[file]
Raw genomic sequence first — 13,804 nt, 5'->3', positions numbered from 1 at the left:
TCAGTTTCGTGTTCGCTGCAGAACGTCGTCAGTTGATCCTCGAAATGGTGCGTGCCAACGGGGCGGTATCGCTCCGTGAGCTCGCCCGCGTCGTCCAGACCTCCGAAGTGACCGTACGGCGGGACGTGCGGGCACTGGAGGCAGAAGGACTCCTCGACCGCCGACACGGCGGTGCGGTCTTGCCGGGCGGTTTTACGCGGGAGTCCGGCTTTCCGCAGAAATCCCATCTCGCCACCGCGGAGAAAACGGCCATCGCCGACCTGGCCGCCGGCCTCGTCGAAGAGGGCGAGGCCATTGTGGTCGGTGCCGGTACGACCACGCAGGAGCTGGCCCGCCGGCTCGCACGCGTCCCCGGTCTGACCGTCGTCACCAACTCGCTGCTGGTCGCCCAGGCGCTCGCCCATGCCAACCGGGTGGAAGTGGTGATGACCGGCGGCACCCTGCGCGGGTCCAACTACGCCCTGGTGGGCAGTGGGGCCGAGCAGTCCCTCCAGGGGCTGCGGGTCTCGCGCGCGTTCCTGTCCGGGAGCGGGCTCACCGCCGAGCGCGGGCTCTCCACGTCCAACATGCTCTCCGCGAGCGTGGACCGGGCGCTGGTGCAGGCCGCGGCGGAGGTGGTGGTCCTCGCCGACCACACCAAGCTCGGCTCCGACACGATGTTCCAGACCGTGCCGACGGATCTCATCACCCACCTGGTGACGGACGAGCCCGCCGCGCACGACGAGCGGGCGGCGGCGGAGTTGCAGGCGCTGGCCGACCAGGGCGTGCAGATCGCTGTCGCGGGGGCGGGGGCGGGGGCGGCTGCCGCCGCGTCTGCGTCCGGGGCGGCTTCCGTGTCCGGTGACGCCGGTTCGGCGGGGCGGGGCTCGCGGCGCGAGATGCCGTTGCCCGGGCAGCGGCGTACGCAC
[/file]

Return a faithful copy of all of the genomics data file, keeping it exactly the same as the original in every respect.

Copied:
Raw genomic sequence first — 13,804 nt, 5'->3', positions numbered from 1 at the left:
TCAGTTTCGTGTTCGCTGCAGAACGTCGTCAGTTGATCCTCGAAATGGTGCGTGCCAACGGGGCGGTATCGCTCCGTGAGCTCGCCCGCGTCGTCCAGACCTCCGAAGTGACCGTACGGCGGGACGTGCGGGCACTGGAGGCAGAAGGACTCCTCGACCGCCGACACGGCGGTGCGGTCTTGCCGGGCGGTTTTACGCGGGAGTCCGGCTTTCCGCAGAAATCCCATCTCGCCACCGCGGAGAAAACGGCCATCGCCGACCTGGCCGCCGGCCTCGTCGAAGAGGGCGAGGCCATTGTGGTCGGTGCCGGTACGACCACGCAGGAGCTGGCCCGCCGGCTCGCACGCGTCCCCGGTCTGACCGTCGTCACCAACTCGCTGCTGGTCGCCCAGGCGCTCGCCCATGCCAACCGGGTGGAAGTGGTGATGACCGGCGGCACCCTGCGCGGGTCCAACTACGCCCTGGTGGGCAGTGGGGCCGAGCAGTCCCTCCAGGGGCTGCGGGTCTCGCGCGCGTTCCTGTCCGGGAGCGGGCTCACCGCCGAGCGCGGGCTCTCCACGTCCAACATGCTCTCCGCGAGCGTGGACCGGGCGCTGGTGCAGGCCGCGGCGGAGGTGGTGGTCCTCGCCGACCACACCAAGCTCGGCTCCGACACGATGTTCCAGACCGTGCCGACGGATCTCATCACCCACCTGGTGACGGACGAGCCCGCCGCGCACGACGAGCGGGCGGCGGCGGAGTTGCAGGCGCTGGCCGACCAGGGCGTGCAGATCGCTGTCGCGGGGGCGGGGGCGGGGGCGGCTGCCGCCGCGTCTGCGTCCGGGGCGGCTTCCGTGTCCGGTGACGCCGGTTCGGCGGGGCGGGGCTCGCGGCGCGAGATGCCGTTGCCCGGGCAGCGGCGTACGCAC